Directed by: Joshua Zeman & Barbara Brancaccio.
Every town has a bogeyman - a legend that makes the rounds through the kids and teenagers of a place generation after generation. Sometimes these legends have a basis in fact and have simply been exaggerated over the years, and sometimes they are completely made up. On
Long Island, the name of the murderer that everyone knows is Cropsey. Where that name came from, no one seems exactly sure, and when filmmakers Joshua Zeman and Barbara Brancaccio interview fellow residents of Long Island about Cropsey, they get any number of different stories about who Cropsey is and what he did. But the basis of that story may well by Andre Rand, who was linked to numerous missing children from the 1970s through the 1980s - eventually being convicted of one murder of a child found a few hundred yards from his campsite in the woods. When his parole approaches, Long Island is outraged, and the prosecutors go back and try to find evidence to convict Rand of another murder. In neither case do they have any physical or forensic evidence to link Rand to the dead child. But they have eye witness testimony - not of him killing the children, but just with them or near where they were when they were last seen. Rand has always maintained his innocence, but his case is complicated by several factors. For one thing, the whole town is convinced of his guilt. For another, Rand has obvious mental problems, and his paranoid ramblings stretch credibility. The filmmakers try repeatedly to get an interview with Rand, but have to settle for some of his journals - which are evidence of nothing except a mind riddled by mental disease.
What makes Cropsey so fascinating is the interviews Zeman and Brancaccio get with the residents of
Long Island. It’s quite clear that there really isn’t any evidence against Rand, and what little there is cannot be trusted. When put on trial the second time, the prosecutors rely on evidence from former alcoholics and drug addicts whose minds have mysteriously cleared since they became clean. That doesn’t make much sense to me, but it’s good enough for the prosecutors.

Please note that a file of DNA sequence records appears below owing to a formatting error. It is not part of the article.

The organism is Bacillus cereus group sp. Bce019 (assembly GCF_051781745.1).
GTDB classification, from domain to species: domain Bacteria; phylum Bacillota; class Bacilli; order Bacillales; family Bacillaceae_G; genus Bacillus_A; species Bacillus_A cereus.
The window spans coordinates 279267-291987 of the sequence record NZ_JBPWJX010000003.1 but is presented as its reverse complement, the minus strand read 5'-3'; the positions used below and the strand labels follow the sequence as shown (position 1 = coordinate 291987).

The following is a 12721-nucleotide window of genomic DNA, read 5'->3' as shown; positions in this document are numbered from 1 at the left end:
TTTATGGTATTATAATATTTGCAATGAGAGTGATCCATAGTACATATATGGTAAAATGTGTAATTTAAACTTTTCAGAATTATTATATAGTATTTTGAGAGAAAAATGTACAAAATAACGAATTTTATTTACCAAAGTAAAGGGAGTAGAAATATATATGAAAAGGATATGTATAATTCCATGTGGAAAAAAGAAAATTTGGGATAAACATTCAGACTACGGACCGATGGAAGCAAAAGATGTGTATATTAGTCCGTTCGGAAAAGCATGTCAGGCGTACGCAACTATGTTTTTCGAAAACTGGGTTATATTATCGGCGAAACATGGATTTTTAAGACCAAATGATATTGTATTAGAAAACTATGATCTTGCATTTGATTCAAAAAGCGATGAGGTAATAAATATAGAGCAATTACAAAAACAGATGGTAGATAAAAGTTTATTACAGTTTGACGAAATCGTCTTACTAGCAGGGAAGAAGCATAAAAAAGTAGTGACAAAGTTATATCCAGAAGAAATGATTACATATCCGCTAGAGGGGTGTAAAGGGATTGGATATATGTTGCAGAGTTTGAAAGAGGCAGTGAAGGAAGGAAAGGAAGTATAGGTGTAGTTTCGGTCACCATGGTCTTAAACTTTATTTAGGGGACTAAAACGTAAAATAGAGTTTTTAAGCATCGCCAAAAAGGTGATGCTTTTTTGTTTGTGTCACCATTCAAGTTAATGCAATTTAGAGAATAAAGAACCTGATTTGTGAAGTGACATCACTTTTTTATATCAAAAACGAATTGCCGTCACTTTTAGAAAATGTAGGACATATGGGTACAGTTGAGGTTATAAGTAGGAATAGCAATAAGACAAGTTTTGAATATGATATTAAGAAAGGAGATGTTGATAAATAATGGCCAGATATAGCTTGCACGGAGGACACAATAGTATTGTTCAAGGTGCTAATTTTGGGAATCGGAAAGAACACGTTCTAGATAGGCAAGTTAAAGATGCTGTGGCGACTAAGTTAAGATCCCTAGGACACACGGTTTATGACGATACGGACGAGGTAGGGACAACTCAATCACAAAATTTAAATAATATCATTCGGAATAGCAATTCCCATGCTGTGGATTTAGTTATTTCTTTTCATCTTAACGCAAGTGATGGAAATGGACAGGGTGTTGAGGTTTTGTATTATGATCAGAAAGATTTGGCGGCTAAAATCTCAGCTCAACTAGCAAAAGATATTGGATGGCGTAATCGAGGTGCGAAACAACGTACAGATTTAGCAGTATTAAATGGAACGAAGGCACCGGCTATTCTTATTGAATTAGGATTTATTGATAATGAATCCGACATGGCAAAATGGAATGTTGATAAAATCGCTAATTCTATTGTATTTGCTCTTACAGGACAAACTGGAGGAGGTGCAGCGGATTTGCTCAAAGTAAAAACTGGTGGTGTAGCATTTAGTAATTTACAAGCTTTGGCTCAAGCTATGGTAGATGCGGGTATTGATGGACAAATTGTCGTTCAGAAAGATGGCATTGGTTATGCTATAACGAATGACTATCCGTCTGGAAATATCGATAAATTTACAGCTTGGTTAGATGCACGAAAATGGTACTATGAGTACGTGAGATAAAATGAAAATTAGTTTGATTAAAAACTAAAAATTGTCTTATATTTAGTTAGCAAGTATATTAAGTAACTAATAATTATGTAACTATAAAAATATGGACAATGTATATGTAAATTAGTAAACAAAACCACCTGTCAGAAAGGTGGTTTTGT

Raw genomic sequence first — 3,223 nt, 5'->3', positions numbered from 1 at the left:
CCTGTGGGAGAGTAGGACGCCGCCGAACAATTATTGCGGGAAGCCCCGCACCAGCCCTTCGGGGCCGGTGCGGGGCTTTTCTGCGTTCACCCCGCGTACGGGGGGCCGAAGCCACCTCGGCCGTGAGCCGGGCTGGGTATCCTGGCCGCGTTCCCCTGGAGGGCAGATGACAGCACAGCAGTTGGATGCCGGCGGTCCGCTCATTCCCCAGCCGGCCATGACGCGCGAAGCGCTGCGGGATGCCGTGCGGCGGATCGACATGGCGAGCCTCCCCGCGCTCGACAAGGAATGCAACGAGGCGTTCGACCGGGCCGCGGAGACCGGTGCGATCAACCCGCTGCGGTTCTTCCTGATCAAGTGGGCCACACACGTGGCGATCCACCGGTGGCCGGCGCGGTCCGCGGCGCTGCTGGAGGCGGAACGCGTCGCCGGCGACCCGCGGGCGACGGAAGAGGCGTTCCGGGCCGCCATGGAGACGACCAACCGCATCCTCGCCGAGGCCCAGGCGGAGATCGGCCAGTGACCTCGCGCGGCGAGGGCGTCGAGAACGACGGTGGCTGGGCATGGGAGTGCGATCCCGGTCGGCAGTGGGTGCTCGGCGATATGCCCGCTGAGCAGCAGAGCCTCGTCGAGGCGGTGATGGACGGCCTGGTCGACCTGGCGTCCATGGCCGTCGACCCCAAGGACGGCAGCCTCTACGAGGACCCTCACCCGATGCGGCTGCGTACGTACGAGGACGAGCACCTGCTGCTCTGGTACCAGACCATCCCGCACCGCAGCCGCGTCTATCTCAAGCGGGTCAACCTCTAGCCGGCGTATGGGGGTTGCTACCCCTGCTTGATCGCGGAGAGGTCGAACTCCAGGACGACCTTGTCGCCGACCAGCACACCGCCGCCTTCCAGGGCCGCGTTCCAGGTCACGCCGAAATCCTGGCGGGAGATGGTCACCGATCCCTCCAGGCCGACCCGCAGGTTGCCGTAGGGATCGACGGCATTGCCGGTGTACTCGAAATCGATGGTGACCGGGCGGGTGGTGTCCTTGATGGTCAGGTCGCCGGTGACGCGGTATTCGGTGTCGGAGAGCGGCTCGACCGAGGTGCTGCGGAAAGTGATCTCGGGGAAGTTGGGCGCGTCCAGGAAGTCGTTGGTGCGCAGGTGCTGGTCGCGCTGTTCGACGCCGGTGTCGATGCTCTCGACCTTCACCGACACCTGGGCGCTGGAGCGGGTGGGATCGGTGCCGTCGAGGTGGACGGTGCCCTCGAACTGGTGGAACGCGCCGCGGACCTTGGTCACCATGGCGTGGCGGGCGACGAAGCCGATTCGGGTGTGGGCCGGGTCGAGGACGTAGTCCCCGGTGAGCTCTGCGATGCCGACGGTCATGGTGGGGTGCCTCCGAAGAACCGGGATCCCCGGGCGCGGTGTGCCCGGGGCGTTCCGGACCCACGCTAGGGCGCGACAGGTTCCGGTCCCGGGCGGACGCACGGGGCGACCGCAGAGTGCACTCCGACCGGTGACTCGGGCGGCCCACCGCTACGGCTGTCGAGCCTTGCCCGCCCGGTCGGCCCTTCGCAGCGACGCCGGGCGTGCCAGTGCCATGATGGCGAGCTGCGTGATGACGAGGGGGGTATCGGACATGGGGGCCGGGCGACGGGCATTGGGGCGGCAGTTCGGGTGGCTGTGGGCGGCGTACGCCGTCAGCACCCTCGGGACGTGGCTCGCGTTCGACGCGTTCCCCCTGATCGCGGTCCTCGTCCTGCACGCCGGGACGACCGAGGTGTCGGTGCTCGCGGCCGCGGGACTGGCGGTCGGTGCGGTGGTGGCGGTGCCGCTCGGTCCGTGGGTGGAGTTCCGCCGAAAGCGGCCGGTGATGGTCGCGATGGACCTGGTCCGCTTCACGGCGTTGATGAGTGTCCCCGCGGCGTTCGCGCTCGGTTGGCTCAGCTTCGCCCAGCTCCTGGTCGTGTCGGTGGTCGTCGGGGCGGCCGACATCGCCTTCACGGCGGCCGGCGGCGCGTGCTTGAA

And yet, everyone they talk to are convinced of
Rand’s guilt, and their own testimony. From the cop who goes on about the Satanic rituals that Rand was involved in with his group of friends (none of whom can seemingly be found), to the girl who waited decades to reveal that she saw Rand kidnap one of the girls - even though she admits she could see his face because it was covered. The stories told about Rand rival Rand’s own paranoid ramblings.
There is no doubt that there were multiple missing children in
Long Island during the time period. But with only one body, and no evidence, whether or not Rand was responsible cannot really be known. The area was full of strange people who flocked to the area where Rand was camping out, because there was once a mental hospital there (where Rand was once employed), and when it was closed, many of the patients were just put out on the street. Rand is certainly a suspicious guy, but you do get the feeling that perhaps he was railroaded.
What keeps Cropsey from being a better movie - a more complete movie - is that the facts of the case remain mysterious. The filmmakers do not seem to get interviews with the key players in the court cases - often they are seen only in TV interviews. A movie like Capturing the Friedmans was able to capture the paranoia of the town, the personal story of the accused, and the details of the case presented. Cropsey focuses on exclusively on the paranoia of the town. That still makes for a fascinating documentary, but also certainly a lesser one.